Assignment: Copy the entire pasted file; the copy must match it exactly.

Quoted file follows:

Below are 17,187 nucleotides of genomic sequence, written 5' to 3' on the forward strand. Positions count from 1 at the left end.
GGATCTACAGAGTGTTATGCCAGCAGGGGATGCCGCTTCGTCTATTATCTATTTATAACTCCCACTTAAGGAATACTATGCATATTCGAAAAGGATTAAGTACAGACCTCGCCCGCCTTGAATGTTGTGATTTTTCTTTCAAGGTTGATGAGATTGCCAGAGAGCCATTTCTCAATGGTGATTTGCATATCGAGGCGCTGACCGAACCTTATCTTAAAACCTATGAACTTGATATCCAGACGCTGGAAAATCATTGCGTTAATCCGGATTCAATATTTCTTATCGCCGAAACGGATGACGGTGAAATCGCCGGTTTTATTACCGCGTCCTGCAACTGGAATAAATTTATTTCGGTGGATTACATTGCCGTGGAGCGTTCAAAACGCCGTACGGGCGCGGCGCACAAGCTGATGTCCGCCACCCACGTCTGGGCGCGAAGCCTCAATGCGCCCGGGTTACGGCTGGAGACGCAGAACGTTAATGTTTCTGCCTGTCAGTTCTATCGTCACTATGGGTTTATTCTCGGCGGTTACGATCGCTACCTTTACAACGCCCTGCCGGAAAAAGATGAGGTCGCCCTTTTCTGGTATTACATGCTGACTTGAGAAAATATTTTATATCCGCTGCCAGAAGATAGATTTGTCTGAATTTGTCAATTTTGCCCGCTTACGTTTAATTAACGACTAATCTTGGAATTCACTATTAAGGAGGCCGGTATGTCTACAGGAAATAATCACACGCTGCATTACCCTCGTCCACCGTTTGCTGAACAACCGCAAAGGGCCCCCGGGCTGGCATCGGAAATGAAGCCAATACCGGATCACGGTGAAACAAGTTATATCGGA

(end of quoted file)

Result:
Below are 17,187 nucleotides of genomic sequence, written 5' to 3' on the forward strand. Positions count from 1 at the left end.
GGATCTACAGAGTGTTATGCCAGCAGGGGATGCCGCTTCGTCTATTATCTATTTATAACTCCCACTTAAGGAATACTATGCATATTCGAAAAGGATTAAGTACAGACCTCGCCCGCCTTGAATGTTGTGATTTTTCTTTCAAGGTTGATGAGATTGCCAGAGAGCCATTTCTCAATGGTGATTTGCATATCGAGGCGCTGACCGAACCTTATCTTAAAACCTATGAACTTGATATCCAGACGCTGGAAAATCATTGCGTTAATCCGGATTCAATATTTCTTATCGCCGAAACGGATGACGGTGAAATCGCCGGTTTTATTACCGCGTCCTGCAACTGGAATAAATTTATTTCGGTGGATTACATTGCCGTGGAGCGTTCAAAACGCCGTACGGGCGCGGCGCACAAGCTGATGTCCGCCACCCACGTCTGGGCGCGAAGCCTCAATGCGCCCGGGTTACGGCTGGAGACGCAGAACGTTAATGTTTCTGCCTGTCAGTTCTATCGTCACTATGGGTTTATTCTCGGCGGTTACGATCGCTACCTTTACAACGCCCTGCCGGAAAAAGATGAGGTCGCCCTTTTCTGGTATTACATGCTGACTTGAGAAAATATTTTATATCCGCTGCCAGAAGATAGATTTGTCTGAATTTGTCAATTTTGCCCGCTTACGTTTAATTAACGACTAATCTTGGAATTCACTATTAAGGAGGCCGGTATGTCTACAGGAAATAATCACACGCTGCATTACCCTCGTCCACCGTTTGCTGAACAACCGCAAAGGGCCCCCGGGCTGGCATCGGAAATGAAGCCAATACCGGATCACGGTGAAACAAGTTATATCGGA